This FAQ attempts to answer Frequently Asked Questions about Diablo Usenet server software.
FAQ Revised: Sun Jun 30 12:50:06 2002
Diablo is an opensource Usenet transit and reader package. It is meant to be fast, scalable and flexible. It was originally written by Matt Dillon, and is currently being maintained by a team of developers.
The official home page for Diablo can be found at http://www.openusenet.org/diablo.
Most people should run the latest release version. The current release is 4.1-REL. It is recommended to upgrade to the latest release version whenever possible.
There are 2 development branches.
There are 2 mailinglists about Diablo.
There is no newsgroup dedicated to Diablo. Diablo related discussions sometimes take place in news.software.nntp. It is best to use the mailinglist.
First of all, make sure you are on the diablo-users mailinglist. Since Diablo is still work in progress, it is the primary place to voice your opinion on developments.
If you have any patches, please send them to the diablo-users mailinglist for review with as much explanation as possible.
Diablo was originally developed on FreeBSD and will perform very well on it.
Success has been reported on:
You can find the latest version of the Diablo FAQ at http://www.xs4all.nl/~scorpio/diablo/faq.html.
Newsfeeding is the exchange of news articles between newsservers. A news feed is a collection of newsgroups ranging from just local groups to full news feeds with tens of thousands of groups. Larger newsfeeder systems are typically called News Transit systems. They aspire to propagate news messages between organisations as fast as possible.
This depends on the number and size of news feeds you handle. Small feeds with just local groups don't need much bandwidth. For a full feed you have to be prepared to handle dozens of megabits. A full feed runs at over 300 GB of traffic a day. This does not include outgoing traffic, which can easily grow well beyond that.
This depends on the size of your news feed. For a small newsfeeder, a few GB can be sufficient. For a full feed it all depends on your situation and how long you want to keep your backlogs for slow or down servers. Remember, a full feed needs over 300 GB a day, so if you want to keep those articles around for 1 day, you will need at least 300 GB dedicated to your spool. If you do not care about backlogged or down servers, you can suffice with a fraction of that amount. See also the newsreader section.
As with almost any application, the more memory, the better. Diablo makes quite extensive use of memory mapping files, so appears to use a lot more memory than it really does. Cater for around 700KB per outgoing feed process and 1MB per incoming feed process. Those are probably the absolute minimum and try and double those figures to get decent performance. Large Diablo transit servers typically have 2GB of memory.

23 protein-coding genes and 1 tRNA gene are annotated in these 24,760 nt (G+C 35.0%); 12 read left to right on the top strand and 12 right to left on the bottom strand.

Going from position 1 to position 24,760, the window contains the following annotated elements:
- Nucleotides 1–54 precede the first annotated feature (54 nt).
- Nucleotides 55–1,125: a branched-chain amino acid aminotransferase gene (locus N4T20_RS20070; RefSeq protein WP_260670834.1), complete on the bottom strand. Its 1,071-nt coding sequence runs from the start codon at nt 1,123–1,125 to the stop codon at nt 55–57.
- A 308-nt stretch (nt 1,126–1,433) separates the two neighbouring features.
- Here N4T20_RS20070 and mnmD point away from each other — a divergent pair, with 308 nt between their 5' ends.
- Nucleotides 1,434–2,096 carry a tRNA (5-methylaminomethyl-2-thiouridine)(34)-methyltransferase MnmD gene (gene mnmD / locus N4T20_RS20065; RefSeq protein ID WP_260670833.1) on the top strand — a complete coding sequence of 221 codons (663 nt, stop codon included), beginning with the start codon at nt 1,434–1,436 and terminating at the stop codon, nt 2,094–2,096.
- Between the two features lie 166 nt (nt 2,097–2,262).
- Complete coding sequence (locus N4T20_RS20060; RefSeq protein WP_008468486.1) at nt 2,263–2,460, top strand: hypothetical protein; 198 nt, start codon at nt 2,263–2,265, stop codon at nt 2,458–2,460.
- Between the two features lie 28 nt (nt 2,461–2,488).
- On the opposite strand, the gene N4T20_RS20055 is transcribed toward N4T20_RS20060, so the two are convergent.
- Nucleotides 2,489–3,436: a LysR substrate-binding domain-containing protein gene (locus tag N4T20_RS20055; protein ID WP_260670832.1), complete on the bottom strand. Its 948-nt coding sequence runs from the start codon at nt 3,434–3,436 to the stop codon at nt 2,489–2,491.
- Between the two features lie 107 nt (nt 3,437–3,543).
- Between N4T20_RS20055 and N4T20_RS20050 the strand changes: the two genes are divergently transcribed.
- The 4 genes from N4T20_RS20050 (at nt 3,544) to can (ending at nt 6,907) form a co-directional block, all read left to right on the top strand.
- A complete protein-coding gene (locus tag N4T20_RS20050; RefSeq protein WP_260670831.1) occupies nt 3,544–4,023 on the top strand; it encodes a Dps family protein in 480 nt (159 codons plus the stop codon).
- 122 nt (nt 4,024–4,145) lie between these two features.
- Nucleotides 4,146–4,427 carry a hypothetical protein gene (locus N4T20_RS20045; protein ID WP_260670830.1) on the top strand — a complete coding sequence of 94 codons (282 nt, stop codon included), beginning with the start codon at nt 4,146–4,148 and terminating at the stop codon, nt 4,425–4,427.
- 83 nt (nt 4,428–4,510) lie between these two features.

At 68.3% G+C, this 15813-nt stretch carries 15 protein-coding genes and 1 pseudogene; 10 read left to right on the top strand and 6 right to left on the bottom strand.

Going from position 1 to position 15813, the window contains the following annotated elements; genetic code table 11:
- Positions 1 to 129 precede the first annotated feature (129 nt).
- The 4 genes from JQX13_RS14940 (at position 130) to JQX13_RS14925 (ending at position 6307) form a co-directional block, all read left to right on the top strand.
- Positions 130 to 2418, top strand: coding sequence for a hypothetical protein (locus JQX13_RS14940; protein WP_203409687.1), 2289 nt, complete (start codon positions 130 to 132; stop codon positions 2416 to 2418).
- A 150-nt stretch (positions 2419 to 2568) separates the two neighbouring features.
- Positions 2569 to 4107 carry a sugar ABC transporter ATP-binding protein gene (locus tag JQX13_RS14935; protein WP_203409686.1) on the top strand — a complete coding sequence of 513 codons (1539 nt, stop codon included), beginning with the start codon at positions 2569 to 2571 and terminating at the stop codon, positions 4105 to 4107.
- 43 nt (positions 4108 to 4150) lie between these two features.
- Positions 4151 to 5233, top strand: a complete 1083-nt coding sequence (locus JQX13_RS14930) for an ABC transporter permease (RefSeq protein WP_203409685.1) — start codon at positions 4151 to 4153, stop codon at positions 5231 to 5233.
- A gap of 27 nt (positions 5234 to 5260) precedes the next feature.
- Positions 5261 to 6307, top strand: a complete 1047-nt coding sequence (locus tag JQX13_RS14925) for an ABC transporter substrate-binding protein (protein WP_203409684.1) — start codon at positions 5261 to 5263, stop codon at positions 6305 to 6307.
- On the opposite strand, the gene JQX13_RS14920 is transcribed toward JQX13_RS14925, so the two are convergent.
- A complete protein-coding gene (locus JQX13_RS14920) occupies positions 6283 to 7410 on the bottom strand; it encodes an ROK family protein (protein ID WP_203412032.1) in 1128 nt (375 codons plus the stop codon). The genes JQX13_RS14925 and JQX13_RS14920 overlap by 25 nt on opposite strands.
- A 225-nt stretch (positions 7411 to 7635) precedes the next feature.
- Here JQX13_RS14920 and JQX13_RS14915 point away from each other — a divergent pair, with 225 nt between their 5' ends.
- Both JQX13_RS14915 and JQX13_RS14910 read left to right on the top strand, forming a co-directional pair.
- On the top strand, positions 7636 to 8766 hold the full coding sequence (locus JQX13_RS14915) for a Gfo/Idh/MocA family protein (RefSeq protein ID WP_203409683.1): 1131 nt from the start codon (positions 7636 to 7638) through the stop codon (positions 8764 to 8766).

To make pretty pictures of the usage of your diablo server, try out the feeder-stats package. This can also be found in the contrib directory of the Diablo source.
Newsreading (in this case) is the service that allows clients to retrieve news articles for reading.
When a client connects to a news server, it first gets an index of articles. Because it would be too expensives in terms of resources to create this index on-the-fly, news servers typically maintain a database of summary information about the articles.
This usually contains Subject, From, Date, References, and Message-ID headers from the articles.
This database is called the Overview database.
This depends on the size of your newsfeed and how you configure your dexpire.ctl. For a full newsfeed you'll need about 20GB for 30 days of news.
If you have a seperate spool and reader server, it is highly recommended to use the cache. Don't let your cache partition fill up though. It will seriously affect performance.
Unfortunately, at this time the cache will fill all space available on a partition. You can not set a limit. This means you have to manually remove files from the cache. It is therefor recommended to put the cache on a seperate partition, so a full cache disk will not interfere with other parts of your news server. Typically you will need a few dozen GB for a large system. Smaller systems may only need a few GB.
To clean out your cache disk you can use something like this:
if ( -d /news/spool/cache/. ) then
find . -type f -mmin +720 -print | xargs rm
Vary the parameters for your specific situation.
This depends on the size of your newsfeed and how long you want your articles to be available to clients. A full newsfeed is around 300 GB a day. So to keep 2 weeks of a full newsfeed available to your clients, you need 4 to 5 TB (yes, that is terrabytes). These monster size servers are pretty rare nowadays, so don't feel bad to have a much smaller backend spool available. You can save a lot of diskspace by not providing certain large binary newsgroups.
This depends on how many concurrent readers you expect to have and the expire times of your articles. The dreaderd processes can easily grow to 40MB of memory. If you expect a lot of clients, put at least 1GB of memory in the server.
Yes, you can run both diablo and dreaderd on one server. Typically you would run diablo on a different port, and dreaderd on port 119. You will still have to provide dreaderd with a headonly newsfeed so the reader process can build the overview database.
This is only recommended for small servers! For larger systems with dozens or more concurrent clients, it is highly recommended to seperate the reader processes from the diablo processes and use two servers.
The following utilities are part of Diablo:
Because of the way diablo was designed dexpire will only take at most a few minutes to complete.
This can take anything from several minutes, to several hours, depending on the size of your backend spool. For a multiTB spool, with 30 days of data, using the -R option, this takes upto 10 hours. It is recommended to run dexpireover -R only once a week, and dexpireover -a once a day.
You can add the following to one of your hourly adm files: